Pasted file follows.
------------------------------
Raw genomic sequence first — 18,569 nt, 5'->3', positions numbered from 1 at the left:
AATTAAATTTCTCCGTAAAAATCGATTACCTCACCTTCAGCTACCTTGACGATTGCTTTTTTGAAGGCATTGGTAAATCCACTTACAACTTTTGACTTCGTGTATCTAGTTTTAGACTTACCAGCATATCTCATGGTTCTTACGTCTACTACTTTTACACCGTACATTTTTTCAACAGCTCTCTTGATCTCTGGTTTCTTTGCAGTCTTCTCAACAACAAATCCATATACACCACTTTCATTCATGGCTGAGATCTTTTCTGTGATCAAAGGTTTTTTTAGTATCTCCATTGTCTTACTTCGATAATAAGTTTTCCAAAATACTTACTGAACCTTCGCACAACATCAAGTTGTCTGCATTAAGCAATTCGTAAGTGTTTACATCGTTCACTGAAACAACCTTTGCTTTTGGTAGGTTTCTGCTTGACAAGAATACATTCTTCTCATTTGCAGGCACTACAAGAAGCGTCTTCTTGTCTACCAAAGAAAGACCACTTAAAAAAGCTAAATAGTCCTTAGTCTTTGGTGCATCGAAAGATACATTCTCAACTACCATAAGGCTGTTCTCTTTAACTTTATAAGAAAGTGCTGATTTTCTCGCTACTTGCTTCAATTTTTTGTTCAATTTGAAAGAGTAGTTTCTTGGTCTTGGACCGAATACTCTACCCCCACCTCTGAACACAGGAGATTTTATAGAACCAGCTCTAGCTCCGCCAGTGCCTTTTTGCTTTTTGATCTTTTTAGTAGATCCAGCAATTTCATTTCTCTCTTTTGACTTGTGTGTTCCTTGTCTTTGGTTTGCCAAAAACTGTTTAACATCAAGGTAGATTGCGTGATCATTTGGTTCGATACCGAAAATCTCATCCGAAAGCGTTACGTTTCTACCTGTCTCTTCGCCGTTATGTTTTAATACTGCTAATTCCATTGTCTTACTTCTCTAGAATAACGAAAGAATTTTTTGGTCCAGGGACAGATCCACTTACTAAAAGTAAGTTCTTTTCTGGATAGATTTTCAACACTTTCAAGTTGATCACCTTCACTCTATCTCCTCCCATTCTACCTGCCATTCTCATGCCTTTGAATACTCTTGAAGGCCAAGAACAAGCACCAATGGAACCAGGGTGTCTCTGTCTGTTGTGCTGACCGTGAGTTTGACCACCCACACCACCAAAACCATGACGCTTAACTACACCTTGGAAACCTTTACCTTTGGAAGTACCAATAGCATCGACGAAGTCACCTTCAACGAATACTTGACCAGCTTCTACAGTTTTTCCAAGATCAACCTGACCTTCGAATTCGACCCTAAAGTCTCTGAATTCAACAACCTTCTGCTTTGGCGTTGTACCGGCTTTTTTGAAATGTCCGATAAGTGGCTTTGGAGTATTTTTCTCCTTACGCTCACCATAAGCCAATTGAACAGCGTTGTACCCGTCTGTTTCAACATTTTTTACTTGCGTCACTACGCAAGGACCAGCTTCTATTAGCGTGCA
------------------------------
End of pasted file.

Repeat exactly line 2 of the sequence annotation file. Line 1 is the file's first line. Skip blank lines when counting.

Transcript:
AATTAAATTTCTCCGTAAAAATCGATTACCTCACCTTCAGCTACCTTGACGATTGCTTTTTTGAAGGCATTGGTAAATCCACTTACAACTTTTGACTTCGTGTATCTAGTTTTAGACTTACCAGCATATCTCATGGTTCTTACGTCTACTACTTTTACACCGTACATTTTTTCAACAGCTCTCTTGATCTCTGGTTTCTTTGCAGTCTTCTCAACAACAAATCCATATACACCACTTTCATTCATGGCTGAGATCTTTTCTGTGATCAAAGGTTTTTTTAGTATCTCCATTGTCTTACTTCGATAATAAGTTTTCCAAAATACTTACTGAACCTTCGCACAACATCAAGTTGTCTGCATTAAGCAATTCGTAAGTGTTTACATCGTTCACTGAAACAACCTTTGCTTTTGGTAGGTTTCTGCTTGACAAGAATACATTCTTCTCATTTGCAGGCACTACAAGAAGCGTCTTCTTGTCTACCAAAGAAAGACCACTTAAAAAAGCTAAATAGTCCTTAGTCTTTGGTGCATCGAAAGATACATTCTCAACTACCATAAGGCTGTTCTCTTTAACTTTATAAGAAAGTGCTGATTTTCTCGCTACTTGCTTCAATTTTTTGTTCAATTTGAAAGAGTAGTTTCTTGGTCTTGGACCGAATACTCTACCCCCACCTCTGAACACAGGAGATTTTATAGAACCAGCTCTAGCTCCGCCAGTGCCTTTTTGCTTTTTGATCTTTTTAGTAGATCCAGCAATTTCATTTCTCTCTTTTGACTTGTGTGTTCCTTGTCTTTGGTTTGCCAAAAACTGTTTAACATCAAGGTAGATTGCGTGATCATTTGGTTCGATACCGAAAATCTCATCCGAAAGCGTTACGTTTCTACCTGTCTCTTCGCCGTTATGTTTTAATACTGCTAATTCCATTGTCTTACTTCTCTAGAATAACGAAAGAATTTTTTGGTCCAGGGACAGATCCACTTACTAAAAGTAAGTTCTTTTCTGGATAGATTTTCAACACTTTCAAGTTGATCACCTTCACTCTATCTCCTCCCATTCTACCTGCCATTCTCATGCCTTTGAATACTCTTGAAGGCCAAGAACAAGCACCAATGGAACCAGGGTGTCTCTGTCTGTTGTGCTGACCGTGAGTTTGACCACCCACACCACCAAAACCATGACGCTTAACTACACCTTGGAAACCTTTACCTTTGGAAGTACCAATAGCATCGACGAAGTCACCTTCAACGAATACTTGACCAGCTTCTACAGTTTTTCCAAGATCAACCTGACCTTCGAATTCGACCCTAAAGTCTCTGAATTCAACAACCTTCTGCTTTGGCGTTGTACCGGCTTTTTTGAAATGTCCGATAAGTGGCTTTGGAGTATTTTTCTCCTTACGCTCACCATAAGCCAATTGAACAGCGTTGTACCCGTCTGTTTCAACATTTTTTACTTGCGTCACTACGCAAGGACCAGCTTCTATTAGCGTGCA